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At the Borderlands: The Experiences of Latinx Gay Engineers
We all embody various intersecting visible and non-visible social identities. Those intersecting identities can place some individuals at the margins or borderlands of their other identities, causing dissonance and perhaps threatening their sense of belonging to a community. Compounding potential identity dissonances, a learner finding their fit in engineering will likely face engineering attributes such as meritocracy, heteronormativity, and a climate that prioritizes technical feats and dismisses social phenomena as outside the scope of engineering. These interactions can negatively impact their belonging, persistence, and degree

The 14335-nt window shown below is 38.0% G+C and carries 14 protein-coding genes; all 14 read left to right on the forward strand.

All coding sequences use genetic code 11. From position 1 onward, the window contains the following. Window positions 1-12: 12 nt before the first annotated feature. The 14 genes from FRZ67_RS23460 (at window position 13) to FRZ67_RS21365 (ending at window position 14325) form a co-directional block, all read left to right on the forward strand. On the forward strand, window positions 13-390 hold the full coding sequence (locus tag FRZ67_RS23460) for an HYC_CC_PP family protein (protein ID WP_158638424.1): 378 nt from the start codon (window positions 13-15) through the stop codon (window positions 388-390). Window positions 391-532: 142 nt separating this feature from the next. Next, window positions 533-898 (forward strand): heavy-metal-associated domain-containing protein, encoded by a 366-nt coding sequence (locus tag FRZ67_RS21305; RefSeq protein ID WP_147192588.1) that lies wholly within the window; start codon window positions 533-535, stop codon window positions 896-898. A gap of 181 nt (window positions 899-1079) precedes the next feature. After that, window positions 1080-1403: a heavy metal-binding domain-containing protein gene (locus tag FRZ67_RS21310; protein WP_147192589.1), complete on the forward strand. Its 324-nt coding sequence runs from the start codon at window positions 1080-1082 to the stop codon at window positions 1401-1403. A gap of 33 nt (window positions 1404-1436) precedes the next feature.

However, completing an arduous engineering degree at the intersection of multiple minoritized identities is feasible. In my dissertation, I use three studies to investigate how gay Latinx engineers navigate the borderlands of their intersecting identities. Along the way, I explore how they bridge the borderlands between those and their engineering identities as I examine how they manifest and leverage their assets at this identity intersection. Initial findings suggest that learners at the borderlands of multiple minoritized identities are keenly aware of social identities and cope by leveraging some of their powerful identities (i.e., masculinity, math, and science identities) to increase their sense of belongingness, proving they are successful and valuable members of humankind.
- Doctor of Philosophy
- Engineering Education
- West Lafayette